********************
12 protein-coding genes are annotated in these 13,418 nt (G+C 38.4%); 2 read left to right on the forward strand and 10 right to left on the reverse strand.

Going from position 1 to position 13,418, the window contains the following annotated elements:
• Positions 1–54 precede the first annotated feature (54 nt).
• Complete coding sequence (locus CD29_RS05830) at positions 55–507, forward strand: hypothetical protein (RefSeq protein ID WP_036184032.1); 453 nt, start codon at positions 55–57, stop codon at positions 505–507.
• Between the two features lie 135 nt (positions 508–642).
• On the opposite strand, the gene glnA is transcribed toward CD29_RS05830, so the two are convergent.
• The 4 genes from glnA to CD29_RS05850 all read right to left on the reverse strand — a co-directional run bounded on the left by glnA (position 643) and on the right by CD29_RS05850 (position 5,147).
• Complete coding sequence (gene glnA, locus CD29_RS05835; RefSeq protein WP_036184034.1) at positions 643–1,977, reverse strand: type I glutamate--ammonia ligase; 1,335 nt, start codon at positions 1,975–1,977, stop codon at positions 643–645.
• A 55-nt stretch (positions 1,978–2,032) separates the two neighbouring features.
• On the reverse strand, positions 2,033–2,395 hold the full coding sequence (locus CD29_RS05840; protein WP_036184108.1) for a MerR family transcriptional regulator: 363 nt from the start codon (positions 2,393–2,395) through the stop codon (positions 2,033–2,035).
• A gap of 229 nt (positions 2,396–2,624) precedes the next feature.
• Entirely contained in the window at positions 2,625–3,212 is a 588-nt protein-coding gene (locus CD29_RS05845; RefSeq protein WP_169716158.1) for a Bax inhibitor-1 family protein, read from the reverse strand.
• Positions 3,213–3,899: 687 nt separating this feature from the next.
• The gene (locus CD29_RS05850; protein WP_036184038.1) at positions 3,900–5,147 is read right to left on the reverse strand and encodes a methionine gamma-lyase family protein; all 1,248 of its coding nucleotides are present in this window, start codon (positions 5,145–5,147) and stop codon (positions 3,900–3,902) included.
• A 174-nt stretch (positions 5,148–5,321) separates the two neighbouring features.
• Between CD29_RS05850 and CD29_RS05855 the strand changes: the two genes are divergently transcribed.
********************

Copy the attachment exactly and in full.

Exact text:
12 protein-coding genes are annotated in these 13,418 nt (G+C 38.4%); 2 read left to right on the forward strand and 10 right to left on the reverse strand.

Going from position 1 to position 13,418, the window contains the following annotated elements:
• Positions 1–54 precede the first annotated feature (54 nt).
• Complete coding sequence (locus CD29_RS05830) at positions 55–507, forward strand: hypothetical protein (RefSeq protein ID WP_036184032.1); 453 nt, start codon at positions 55–57, stop codon at positions 505–507.
• Between the two features lie 135 nt (positions 508–642).
• On the opposite strand, the gene glnA is transcribed toward CD29_RS05830, so the two are convergent.
• The 4 genes from glnA to CD29_RS05850 all read right to left on the reverse strand — a co-directional run bounded on the left by glnA (position 643) and on the right by CD29_RS05850 (position 5,147).
• Complete coding sequence (gene glnA, locus CD29_RS05835; RefSeq protein WP_036184034.1) at positions 643–1,977, reverse strand: type I glutamate--ammonia ligase; 1,335 nt, start codon at positions 1,975–1,977, stop codon at positions 643–645.
• A 55-nt stretch (positions 1,978–2,032) separates the two neighbouring features.
• On the reverse strand, positions 2,033–2,395 hold the full coding sequence (locus CD29_RS05840; protein WP_036184108.1) for a MerR family transcriptional regulator: 363 nt from the start codon (positions 2,393–2,395) through the stop codon (positions 2,033–2,035).
• A gap of 229 nt (positions 2,396–2,624) precedes the next feature.
• Entirely contained in the window at positions 2,625–3,212 is a 588-nt protein-coding gene (locus CD29_RS05845; RefSeq protein WP_169716158.1) for a Bax inhibitor-1 family protein, read from the reverse strand.
• Positions 3,213–3,899: 687 nt separating this feature from the next.
• The gene (locus CD29_RS05850; protein WP_036184038.1) at positions 3,900–5,147 is read right to left on the reverse strand and encodes a methionine gamma-lyase family protein; all 1,248 of its coding nucleotides are present in this window, start codon (positions 5,145–5,147) and stop codon (positions 3,900–3,902) included.
• A 174-nt stretch (positions 5,148–5,321) separates the two neighbouring features.
• Between CD29_RS05850 and CD29_RS05855 the strand changes: the two genes are divergently transcribed.